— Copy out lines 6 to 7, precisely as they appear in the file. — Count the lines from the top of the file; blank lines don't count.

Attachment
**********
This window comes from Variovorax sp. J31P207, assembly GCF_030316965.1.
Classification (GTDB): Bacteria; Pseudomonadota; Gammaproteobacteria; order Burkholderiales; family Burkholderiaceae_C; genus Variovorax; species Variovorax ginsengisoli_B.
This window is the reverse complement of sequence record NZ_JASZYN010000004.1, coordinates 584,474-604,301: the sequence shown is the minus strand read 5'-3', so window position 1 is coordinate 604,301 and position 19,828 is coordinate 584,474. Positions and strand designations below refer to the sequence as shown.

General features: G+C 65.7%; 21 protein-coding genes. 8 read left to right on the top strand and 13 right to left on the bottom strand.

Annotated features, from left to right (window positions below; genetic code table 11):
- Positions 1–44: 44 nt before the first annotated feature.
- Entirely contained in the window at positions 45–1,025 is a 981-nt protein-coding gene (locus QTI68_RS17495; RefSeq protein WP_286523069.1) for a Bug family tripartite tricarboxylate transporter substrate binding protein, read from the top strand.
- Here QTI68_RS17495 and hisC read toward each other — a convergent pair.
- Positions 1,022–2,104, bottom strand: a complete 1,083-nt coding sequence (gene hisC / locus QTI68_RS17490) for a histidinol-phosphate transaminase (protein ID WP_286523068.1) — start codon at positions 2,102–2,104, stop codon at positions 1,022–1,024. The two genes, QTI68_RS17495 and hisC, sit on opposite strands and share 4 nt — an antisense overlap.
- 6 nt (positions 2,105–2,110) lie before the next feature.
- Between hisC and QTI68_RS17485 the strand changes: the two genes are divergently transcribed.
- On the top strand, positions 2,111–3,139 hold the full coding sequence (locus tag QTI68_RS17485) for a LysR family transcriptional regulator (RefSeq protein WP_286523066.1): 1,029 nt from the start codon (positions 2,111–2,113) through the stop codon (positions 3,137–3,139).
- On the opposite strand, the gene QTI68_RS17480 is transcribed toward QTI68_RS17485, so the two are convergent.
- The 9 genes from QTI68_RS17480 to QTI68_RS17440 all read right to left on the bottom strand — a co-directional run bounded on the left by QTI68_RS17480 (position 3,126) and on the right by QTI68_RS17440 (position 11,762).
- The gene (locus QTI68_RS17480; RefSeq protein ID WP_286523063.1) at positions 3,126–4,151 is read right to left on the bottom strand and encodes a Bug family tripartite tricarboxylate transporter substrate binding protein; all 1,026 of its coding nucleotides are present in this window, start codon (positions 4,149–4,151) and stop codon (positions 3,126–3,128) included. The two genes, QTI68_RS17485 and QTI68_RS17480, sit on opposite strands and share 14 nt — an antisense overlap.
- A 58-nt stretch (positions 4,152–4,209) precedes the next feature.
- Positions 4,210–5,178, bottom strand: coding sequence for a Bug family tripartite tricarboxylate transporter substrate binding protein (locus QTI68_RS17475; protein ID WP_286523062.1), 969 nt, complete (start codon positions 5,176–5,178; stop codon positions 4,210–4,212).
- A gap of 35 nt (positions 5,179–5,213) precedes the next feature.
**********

- Positions 1–44: 44 nt before the first annotated feature.
- Entirely contained in the window at positions 45–1,025 is a 981-nt protein-coding gene (locus QTI68_RS17495; RefSeq protein WP_286523069.1) for a Bug family tripartite tricarboxylate transporter substrate binding protein, read from the top strand.